As the Hindu right consolidated from the mid 1970s, the secular textbooks became a target of persistent attacks. The secular historians were condemned as anti-Hindu, keen on sanitizing Muslim wrongs, erasing their misdeeds. The newspaper columns of the Hindu right suggested that these secular historians should migrate to Pakistan, and settle in a Muslim country. Many of the authors regularly received anonymous letters and death threats. In 1977, after the emergency years, a coalition of parties came to power in New Delhi. Under pressure from the right within the coalition, one of the first measures of this government was to withdraw these NCERT school books from circulation – an act that led to widespread protests. In 1999, when the Hindu right came to power at the centre, the textbooks were once again the site of intense controversy. ‘Objectionable passages’ from the books (especially any that referred to beef-eating in Ancient India) were deleted as hurtful to Hindu sensibilities.7 Then the textbooks themselves were withdrawn and a new set of texts introduced – texts which for the first time actually contained many of the communal ideas that till now had only circulated in the popular press or been taught in communal schools.
Neeladri Bhattacharya, a Professor at JNU, has long been a member of this struggle and JNU a long-standing site where this struggle is enacted. In 2007, I remember Professor Bhattacharya’s visit to University of Chicago where he presented this paper. In attendance were Professor Muzaffar Alam, Wendy Doniger and others. The University of Chicago’s South Asian Languages and Civilizations department had also long been a site of struggle to write Indian pasts.
Sheldon Pollock was faculty at University of Chicago when he published, in 1993, his essay “Ramayana and the Political Imagination in India” (Journal of Asian Studies). Pollock’s essay was a direct response to BJP’s rathyātra in 1990 and the riots that followed. Led by Advani this journey through north India’s sacral sites had a distinct purpose of invoking a past to frame contemporary calls for the destruction of Babri Masjid. Pollock, a renowned philologist and Sanskritist, opened the essay with Advani to set forth his intellectual question3:
It is the symbology of these events that I want to examine in what follows. For whatever ideological cohesion the BJP secured, and the primary impetus for political mobilization– in the name of a Hindu theocratic politics and against the Muslim population– derived in large part from the invocation of specific set of symbols: the figure of the warrior-god Rāma, his birthplace temple in Ayodhyā, and the liberation of this sacred site. … There is a long history to the relationship between Rāmayaṇa and political symbology (p.262)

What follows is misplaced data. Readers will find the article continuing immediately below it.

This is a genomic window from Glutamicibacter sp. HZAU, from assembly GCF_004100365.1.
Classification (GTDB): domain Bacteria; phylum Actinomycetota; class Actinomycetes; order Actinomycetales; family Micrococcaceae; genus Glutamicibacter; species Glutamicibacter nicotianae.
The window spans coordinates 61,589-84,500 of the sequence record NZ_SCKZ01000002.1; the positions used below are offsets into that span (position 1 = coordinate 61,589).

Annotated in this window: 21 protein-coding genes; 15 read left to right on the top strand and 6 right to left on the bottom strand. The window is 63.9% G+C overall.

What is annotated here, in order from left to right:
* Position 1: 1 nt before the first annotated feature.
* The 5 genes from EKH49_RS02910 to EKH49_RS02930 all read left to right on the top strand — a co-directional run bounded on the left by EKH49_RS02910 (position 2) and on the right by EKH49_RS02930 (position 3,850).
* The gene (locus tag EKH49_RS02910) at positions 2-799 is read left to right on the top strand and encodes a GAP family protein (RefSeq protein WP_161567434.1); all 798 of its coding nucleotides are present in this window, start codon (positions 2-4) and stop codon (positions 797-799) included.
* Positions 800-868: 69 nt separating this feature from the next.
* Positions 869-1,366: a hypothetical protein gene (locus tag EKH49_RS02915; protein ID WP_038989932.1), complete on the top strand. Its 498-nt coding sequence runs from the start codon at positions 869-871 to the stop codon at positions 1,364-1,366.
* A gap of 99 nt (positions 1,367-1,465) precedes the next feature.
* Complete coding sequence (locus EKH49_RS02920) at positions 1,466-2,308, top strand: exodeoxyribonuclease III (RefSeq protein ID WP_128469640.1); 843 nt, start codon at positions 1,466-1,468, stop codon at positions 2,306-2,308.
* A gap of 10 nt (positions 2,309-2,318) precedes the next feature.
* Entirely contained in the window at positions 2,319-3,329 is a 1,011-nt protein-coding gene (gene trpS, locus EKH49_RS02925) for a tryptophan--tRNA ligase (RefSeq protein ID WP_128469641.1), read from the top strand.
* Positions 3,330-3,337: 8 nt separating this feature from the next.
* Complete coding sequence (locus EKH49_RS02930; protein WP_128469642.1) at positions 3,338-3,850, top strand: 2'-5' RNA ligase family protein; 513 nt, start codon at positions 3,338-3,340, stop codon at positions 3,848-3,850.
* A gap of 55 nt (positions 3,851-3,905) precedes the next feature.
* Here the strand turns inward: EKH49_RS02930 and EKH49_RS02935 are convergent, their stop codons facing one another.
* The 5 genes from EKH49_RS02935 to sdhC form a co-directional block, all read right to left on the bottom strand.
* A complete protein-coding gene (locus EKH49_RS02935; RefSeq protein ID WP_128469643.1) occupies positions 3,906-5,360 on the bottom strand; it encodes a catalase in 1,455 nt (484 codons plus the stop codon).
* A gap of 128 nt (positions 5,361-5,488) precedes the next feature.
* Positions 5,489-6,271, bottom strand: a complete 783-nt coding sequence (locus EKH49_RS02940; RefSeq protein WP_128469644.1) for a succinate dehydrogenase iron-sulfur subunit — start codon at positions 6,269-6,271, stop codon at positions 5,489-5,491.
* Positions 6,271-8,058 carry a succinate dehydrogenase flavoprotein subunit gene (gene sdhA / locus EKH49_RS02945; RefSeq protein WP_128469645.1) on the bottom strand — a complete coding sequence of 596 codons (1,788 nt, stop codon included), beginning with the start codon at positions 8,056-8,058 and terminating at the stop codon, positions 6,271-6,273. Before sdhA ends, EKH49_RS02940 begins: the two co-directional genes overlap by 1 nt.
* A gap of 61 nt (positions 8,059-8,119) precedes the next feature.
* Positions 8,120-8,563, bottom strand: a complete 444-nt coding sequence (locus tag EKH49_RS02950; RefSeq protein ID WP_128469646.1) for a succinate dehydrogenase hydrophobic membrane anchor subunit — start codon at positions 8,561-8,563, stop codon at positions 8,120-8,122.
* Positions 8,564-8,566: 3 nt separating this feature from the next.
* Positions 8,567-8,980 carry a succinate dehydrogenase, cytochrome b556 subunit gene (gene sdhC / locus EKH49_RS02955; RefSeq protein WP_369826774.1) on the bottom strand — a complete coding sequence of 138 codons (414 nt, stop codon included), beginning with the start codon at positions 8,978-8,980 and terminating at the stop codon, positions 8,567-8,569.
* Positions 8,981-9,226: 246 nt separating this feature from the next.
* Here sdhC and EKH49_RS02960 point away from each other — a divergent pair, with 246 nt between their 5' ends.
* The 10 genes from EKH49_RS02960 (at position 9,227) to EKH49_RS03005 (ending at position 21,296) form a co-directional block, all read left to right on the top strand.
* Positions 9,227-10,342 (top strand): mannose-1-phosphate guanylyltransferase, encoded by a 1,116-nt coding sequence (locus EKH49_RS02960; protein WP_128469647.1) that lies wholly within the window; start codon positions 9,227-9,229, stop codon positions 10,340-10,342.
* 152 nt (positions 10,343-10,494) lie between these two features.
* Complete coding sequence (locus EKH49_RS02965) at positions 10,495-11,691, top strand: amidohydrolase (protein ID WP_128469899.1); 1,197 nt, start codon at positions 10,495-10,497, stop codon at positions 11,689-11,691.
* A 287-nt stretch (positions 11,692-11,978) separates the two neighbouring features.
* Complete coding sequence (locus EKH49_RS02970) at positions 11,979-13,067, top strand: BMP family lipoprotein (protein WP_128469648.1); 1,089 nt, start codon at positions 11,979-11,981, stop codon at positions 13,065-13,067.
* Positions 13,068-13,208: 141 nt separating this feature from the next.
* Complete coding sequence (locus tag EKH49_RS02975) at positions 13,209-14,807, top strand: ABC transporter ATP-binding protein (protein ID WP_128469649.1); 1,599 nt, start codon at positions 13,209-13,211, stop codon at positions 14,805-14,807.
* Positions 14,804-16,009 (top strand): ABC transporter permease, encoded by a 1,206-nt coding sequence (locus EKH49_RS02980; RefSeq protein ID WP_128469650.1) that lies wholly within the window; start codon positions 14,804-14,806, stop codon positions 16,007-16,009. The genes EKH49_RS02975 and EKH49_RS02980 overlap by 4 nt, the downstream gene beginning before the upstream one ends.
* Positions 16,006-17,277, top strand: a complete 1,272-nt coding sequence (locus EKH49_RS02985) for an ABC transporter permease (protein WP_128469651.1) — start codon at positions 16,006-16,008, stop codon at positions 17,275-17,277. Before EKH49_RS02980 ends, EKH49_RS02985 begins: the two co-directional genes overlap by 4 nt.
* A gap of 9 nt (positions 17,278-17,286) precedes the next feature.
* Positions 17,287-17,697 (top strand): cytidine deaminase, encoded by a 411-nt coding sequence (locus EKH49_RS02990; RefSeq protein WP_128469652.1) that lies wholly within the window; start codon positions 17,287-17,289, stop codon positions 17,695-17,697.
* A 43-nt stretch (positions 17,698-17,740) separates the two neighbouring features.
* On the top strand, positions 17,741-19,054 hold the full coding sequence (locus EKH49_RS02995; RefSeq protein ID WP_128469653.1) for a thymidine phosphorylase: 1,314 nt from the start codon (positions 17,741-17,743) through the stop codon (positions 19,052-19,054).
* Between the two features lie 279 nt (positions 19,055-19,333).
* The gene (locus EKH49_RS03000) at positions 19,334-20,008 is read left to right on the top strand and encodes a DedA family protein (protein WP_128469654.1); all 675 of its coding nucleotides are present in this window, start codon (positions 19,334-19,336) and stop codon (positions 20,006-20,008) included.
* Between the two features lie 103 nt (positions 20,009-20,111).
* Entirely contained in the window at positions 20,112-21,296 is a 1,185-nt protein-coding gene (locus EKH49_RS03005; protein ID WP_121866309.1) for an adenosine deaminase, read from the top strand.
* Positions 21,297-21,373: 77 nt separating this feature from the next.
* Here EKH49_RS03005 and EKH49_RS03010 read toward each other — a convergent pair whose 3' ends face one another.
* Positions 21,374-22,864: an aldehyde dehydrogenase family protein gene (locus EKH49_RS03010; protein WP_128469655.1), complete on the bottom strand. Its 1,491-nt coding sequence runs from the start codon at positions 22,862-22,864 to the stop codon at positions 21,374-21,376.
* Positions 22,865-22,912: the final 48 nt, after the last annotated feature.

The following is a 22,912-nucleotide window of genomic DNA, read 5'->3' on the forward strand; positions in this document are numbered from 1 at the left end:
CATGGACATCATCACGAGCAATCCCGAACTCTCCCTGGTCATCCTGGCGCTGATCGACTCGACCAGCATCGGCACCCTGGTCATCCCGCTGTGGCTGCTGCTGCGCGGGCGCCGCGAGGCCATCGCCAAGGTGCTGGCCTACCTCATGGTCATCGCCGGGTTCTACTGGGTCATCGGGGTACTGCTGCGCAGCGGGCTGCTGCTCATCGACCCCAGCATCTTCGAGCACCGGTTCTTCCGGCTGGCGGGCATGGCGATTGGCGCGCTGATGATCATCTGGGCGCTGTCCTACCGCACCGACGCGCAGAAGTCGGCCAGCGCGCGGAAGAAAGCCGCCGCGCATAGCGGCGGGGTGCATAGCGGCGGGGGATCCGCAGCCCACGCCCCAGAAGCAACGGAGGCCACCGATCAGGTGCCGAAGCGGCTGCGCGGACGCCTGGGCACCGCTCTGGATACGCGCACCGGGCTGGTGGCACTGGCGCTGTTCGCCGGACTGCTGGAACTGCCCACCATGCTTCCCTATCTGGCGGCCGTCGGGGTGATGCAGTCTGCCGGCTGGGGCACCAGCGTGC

Pollock then provides precisely that history– of how the text and political imagination coalesce in the eleventh to fourteenth century around different imperial formations. The essay, truly a masterpiece in South Asian historiography, bears some attention here. I will skip Pollock’s recreation of how the past was remembered, and Rama interpellated, in those pasts, to concentrate on his last section where he brings us to why the struggle was on the domain of history itself. In that section– Historicist Intervention– he begins:
If the adoption of the Rāmāyaṇa to process the events of the eleventh to fourteenth centuries suggests a complex interplay of culture and political power, equally complex is the problem of the present with which I started, the reappropriation of this imaginary in contemporary India. And, indeed, all that I’ve recorded seems to have little directly to contribute to this question, to making sense of the display of cultural symbols in the pursuit of political objectives in contemporary India. There are at least two questions here, both difficult to answer: What possible relationships, if any, can be posited between the reemergence of Rāma– the Rāma of L.K. Advani of the BJP– and an earlier political semiotics of Rāma– the Rāma, say, of Pṛthvīrāja III? And what does it mean to seek to intervene in the present via an archeology such as I have presented; what is the role of history in the current contention? (p. 288)